Monday, February 1, 2010

Hakuna Matata!

Habari zenu? Jambo once again from S&J,

Our adventures have been continuing since our last email, and it’s been almost a month since I stepped off the plane to begin my life here in Nairobi (meaning ‘place with cool waters’ by the Maasai) with S- being in England feels like a lifetime ago already!

One of the greatest blessings for us this month was to be offered the chance to borrow a champagne coloured five door Rav 4 for three months from a friend of S’s. Thanks to his generosity, S and I have been able to feel the freedom of having our own transport- something that is so necessary here in Nairobi, especially as we live in the North of the city. Asante sana K!

S has been honouring his new work schedule (no work after 6 or at weekends) which has led to relaxing and fun weekends together. We live very close to the Windsor Golf Course, and we spent one glorious afternoon walking amongst the fuchsia coloured Bougainvillea and the verdant trees, coming across the occasional Sykes monkey and constantly being surrounded by colourful butterflies. Last weekend, we explored the incredible Nairobi National Park and were treated to plentiful viewings of zebra grazing on the wide open plains which are dotted with acacia trees, elegant meandering giraffe feeding amongst the taller trees, plus numerous hartebeest, gazelles and impala watching us as they appeared to bathe in the sun on the winding hillsides. Muscular eland strolled past and groups of hefty buffalo eyed us as we slowly drove by. From a waterhole we were mesmerised by a small family of three hippo as they surfaced to catch the air, often just by poking out a hairy snout, but occasionally lifting their heads so we could see their eyes and little ears peeping at us.

We found one place where, with armed guard, we were able to explore a little by foot, and we wandered down a muddy path that ran alongside a chocolate coloured river filled with hippo, crocodiles and turtles. At another quiet spot, we were amused to see little vervet monkeys walking amongst a meadow, and then just minutes later, as we passed by a picnic spot- we saw a group of menacing baboons fighting and playing on top of the picnic benches. One big hairy baboon circled our car to remind us just who was in charge!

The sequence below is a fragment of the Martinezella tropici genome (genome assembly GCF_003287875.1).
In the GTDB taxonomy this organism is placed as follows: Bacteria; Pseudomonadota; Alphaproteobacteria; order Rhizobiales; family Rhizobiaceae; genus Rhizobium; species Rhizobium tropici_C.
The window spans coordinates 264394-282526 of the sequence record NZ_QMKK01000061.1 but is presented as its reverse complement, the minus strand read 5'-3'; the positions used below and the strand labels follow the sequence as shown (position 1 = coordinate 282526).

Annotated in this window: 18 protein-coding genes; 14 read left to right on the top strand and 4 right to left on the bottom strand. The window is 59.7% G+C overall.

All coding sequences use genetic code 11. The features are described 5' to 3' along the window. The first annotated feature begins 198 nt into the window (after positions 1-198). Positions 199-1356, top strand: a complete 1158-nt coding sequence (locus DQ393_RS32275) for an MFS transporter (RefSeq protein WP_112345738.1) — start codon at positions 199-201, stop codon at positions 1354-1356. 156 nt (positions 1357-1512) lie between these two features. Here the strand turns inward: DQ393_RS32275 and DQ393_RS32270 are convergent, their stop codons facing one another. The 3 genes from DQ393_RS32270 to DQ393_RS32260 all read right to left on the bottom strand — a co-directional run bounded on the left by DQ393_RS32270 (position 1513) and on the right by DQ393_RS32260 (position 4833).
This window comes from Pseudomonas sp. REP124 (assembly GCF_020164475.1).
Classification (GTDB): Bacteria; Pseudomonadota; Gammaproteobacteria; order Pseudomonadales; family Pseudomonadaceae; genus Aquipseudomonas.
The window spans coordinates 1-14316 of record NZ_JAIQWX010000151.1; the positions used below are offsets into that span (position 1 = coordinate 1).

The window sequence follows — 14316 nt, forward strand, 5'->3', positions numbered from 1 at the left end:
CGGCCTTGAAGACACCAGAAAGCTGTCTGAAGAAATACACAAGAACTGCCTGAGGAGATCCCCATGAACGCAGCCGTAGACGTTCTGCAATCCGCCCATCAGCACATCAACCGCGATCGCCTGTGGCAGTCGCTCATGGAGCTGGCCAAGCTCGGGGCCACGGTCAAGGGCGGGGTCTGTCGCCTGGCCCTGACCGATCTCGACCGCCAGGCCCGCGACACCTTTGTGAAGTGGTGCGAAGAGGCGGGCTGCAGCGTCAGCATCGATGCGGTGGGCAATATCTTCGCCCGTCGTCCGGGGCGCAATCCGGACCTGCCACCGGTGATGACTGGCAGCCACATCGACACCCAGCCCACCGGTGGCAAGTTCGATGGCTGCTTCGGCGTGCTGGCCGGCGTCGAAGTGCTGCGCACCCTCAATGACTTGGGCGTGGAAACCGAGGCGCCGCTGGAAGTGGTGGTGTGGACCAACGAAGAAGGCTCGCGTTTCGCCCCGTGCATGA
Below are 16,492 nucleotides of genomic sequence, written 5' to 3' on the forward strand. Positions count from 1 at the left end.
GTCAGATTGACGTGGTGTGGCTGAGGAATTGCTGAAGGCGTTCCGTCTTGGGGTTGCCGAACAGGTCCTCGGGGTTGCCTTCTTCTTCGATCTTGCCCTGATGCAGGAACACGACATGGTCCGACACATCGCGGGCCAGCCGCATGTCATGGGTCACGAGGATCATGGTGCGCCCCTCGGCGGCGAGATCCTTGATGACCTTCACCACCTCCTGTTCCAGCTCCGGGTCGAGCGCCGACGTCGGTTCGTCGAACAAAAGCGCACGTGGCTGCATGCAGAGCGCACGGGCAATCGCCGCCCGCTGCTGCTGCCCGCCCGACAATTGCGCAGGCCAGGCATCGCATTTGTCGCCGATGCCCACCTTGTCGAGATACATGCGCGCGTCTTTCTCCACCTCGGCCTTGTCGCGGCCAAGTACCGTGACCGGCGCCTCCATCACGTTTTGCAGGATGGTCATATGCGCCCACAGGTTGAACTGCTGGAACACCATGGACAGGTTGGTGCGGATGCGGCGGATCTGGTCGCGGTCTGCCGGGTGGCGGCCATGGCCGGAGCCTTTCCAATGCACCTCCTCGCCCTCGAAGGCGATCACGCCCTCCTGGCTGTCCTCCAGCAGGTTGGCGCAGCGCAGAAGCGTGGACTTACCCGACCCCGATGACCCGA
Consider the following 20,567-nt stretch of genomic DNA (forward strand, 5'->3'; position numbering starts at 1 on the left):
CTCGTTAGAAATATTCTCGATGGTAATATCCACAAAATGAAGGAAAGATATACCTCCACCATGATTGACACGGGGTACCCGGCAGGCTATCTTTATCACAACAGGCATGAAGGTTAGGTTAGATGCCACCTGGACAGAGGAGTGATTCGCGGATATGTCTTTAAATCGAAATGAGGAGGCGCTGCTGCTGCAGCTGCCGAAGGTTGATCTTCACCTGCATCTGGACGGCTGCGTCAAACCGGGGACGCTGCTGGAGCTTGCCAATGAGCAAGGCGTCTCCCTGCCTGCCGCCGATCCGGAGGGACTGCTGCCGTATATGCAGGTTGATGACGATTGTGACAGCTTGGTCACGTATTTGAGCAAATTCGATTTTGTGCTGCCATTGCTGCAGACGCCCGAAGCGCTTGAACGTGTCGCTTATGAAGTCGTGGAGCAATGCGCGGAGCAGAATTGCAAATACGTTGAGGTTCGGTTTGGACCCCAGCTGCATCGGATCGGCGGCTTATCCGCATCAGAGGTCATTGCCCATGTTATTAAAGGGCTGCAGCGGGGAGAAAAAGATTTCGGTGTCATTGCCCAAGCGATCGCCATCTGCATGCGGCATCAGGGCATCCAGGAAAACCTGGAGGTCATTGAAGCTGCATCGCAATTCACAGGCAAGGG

Even as we departed from the park as the sun began to set, we saw a little mummy mongoose and her offspring dart across the mud track, and then as we approached the gate we heard the magnificent and unmistakable sounds of lions roaring- awake as the heat of the day had passed; they were getting ready for their evening hunt. I was reading in the paper this week that some villagers outside of Nairobi are being tormented by four lions that keep attacking their animals. Can you imagine that in England? The worst we have to deal with is a fox with our chickens or a cat with our goldfish pond! Luckily the only snake we have seen so far was a dead one- long and silver at the side of the road- that is one creature I am not overwhelmingly looking forward to seeing alive!

One side effect of living in such a place with abundant wildlife is that S and I have mutated into bird watchers- binoculars, bird guide et al! I resisted at first- but haven’t been able to help myself! It’s hard not to be in awe of such vast variety in bright eye catching colours and all kinds of sizes- from the tiny starling to the mighty ostrich! We have seen so many in just a month- cranes, egrets, grebes, cormorants, herons, kites, buzzards, go-away birds, vultures, ibis, marabou, weavers, Egyptian geese, and plovers to name but a few! I expect after a year of living here, S and I will be phenomenal photographers as we will have had so much practice trying to capture them on film.